Riding the “Rainbow”
Make no mistake about this one: Judy Garland is NOT on the other side. This is a brutal, rough, vicious show that takes no prisoners. It is also rather rare in that it examines the Post-WWII life ofJapanand how the war really changed both people and society.
It starts out in July, 1956 and six boys are being transferred to the Shōnan Special Reform School. They are hooded and chained together and are treated like scum and villainy, especially when they have to board a public bus to get to the school. The brutality starts almost immediately when one boy is beaten for trying to return a doll to a little girl who dropped it and no one does anything about the punishment meted out to him.
Once in their cell, after a most humiliating jail processing procedure, they have to confront Sakuragi Rokurouta, who challenges them all to a fight to see who will be the top dog in this little group. Our six other prisoners are:
Minakami Mario, 17, attempted homicide.
Maeda Noboru, 16, serial theft (dine-and-dash crimes.)
Nomoto Ryuuji, 17, fraud scams.
Matsuura Mansaku, 17, underage drinking and crimes committed while drunk.
Tooyama Tadayoshi, 17, disruption of peace.
Yokosuka Jou, 16, morals violation.
Sakuragi is accused of killing his father, but what happened is that he had harsh words towards him and Dad killed himself. This is important, as all the teens are in here as a result of circumstances and not from direct intention and they come to learn quickly that they can only depend and rely on each other.
But the horrors are unrelenting, abetted by a sadistic guard, Ishihara. (Now, what is it about prisons films that the guards are psychotic and that there really is nothing that prevents them from occupying a cell themselves?) Situations make them friends and when Sakuragi is tortured in an attempt to kill him (he knows that the suicide of a prisoner was actually a murder, caused by the perverted doctor and his sexual needs), the six bust him out.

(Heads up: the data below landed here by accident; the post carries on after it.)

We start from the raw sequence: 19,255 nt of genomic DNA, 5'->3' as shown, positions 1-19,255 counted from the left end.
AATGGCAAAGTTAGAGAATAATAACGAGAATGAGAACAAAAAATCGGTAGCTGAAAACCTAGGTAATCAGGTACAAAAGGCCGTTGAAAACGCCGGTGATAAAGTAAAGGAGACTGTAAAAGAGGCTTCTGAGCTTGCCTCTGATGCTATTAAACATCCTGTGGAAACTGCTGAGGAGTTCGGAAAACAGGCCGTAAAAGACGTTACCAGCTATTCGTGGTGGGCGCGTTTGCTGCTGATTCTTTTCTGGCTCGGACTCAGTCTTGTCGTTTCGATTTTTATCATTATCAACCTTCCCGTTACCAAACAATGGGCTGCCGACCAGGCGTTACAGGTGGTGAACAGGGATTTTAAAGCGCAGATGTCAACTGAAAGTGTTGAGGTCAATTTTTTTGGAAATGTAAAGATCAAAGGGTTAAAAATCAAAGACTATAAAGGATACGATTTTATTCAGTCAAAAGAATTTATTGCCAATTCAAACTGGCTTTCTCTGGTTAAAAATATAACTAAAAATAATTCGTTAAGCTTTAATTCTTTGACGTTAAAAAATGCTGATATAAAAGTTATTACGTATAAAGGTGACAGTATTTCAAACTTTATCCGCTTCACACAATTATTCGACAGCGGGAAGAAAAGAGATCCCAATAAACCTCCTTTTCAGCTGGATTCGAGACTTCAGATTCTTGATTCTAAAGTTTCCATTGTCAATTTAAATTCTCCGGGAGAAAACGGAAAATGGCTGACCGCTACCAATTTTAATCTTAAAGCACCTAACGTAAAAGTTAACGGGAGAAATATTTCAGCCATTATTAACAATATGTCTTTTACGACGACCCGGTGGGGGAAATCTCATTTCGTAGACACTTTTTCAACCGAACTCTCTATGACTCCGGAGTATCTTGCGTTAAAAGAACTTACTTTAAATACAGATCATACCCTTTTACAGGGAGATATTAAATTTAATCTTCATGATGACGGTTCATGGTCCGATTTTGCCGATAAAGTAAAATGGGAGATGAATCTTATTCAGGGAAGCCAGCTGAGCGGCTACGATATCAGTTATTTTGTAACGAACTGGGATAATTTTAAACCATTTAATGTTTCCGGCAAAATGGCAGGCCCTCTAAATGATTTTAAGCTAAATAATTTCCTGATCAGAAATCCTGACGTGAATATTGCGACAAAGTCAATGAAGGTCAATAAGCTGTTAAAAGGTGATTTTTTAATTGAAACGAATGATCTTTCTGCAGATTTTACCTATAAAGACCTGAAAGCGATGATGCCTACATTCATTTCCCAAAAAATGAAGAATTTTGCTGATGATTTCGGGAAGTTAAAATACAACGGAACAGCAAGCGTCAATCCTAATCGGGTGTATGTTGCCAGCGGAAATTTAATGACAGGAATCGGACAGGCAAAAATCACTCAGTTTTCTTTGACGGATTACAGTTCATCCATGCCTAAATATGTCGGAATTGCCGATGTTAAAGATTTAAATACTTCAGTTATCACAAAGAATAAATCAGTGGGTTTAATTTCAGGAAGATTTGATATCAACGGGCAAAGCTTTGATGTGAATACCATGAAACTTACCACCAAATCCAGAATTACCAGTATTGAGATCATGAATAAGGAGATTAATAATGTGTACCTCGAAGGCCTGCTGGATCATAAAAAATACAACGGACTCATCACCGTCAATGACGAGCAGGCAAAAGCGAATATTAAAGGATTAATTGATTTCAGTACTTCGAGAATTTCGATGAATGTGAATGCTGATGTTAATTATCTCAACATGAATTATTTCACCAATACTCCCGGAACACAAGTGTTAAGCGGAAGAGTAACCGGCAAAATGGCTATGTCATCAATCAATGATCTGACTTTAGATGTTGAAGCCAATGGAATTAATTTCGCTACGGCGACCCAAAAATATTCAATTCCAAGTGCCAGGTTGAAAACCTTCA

However, they come to learn that life outside is just as mean and brutal as being inside, as there are the same kind of homicidal people out there, ready to kill you for a next meal. The group have dreams as to what they want to be, but they get thwarted constantly by people who have no hope or faith in them. The friends even cheat on each other.
But these bonds are hard to break as they are doing this from the hard lessons Sakuragi taught them.
The brutality gets a bit forced on. In one sequence, Mario gets his hand broken, crushed by a rock when he is assaulted by other prisoners. What is an errant rock doing in a prison yard? I mean, that rock could easily be used against a guard. Weak plot device. There is also a scare when we learn that Maeda may have cancer (as he is an Atomic Bomb Orphan).
It’s that the circumstances are done more to see how much overall abuse everyone can take. To be honest, I have never seen more hard-luck stories with this troupe than with any other six people you could name, with the predictable results. No one really gets a true break.
Still, despite these annoyances, it is, for the most part, a compelling series. I also cannot remember a show when I have seen so much crying, not even in some romantic comedies. The show doesn’t end (but it reaches a save point and it’s good to stop here) and it doesn’t look like there will be a second season (where could you go with the stories, anyway?) but you do find yourself drawn into their worlds, each figuring out how to make it in life and what the best course of action is for them.
On a scale of 1 to 10:
Artwork 7 (Stark, but the ‘splash panels’ get annoying)
Plot 7 (Rather standard)
Pacing 7 (Slows down in places)
Effectiveness 8 (This really works)
Conclusion 8 (It stops, but at a logical point)
Fan Service 2 (A similar show would “Okamisan”)
Overall 8 (It gets a bit maudlin)
And remember, it’s first run until you’ve seen it. Did you ever see the “Shawshank Redemption”?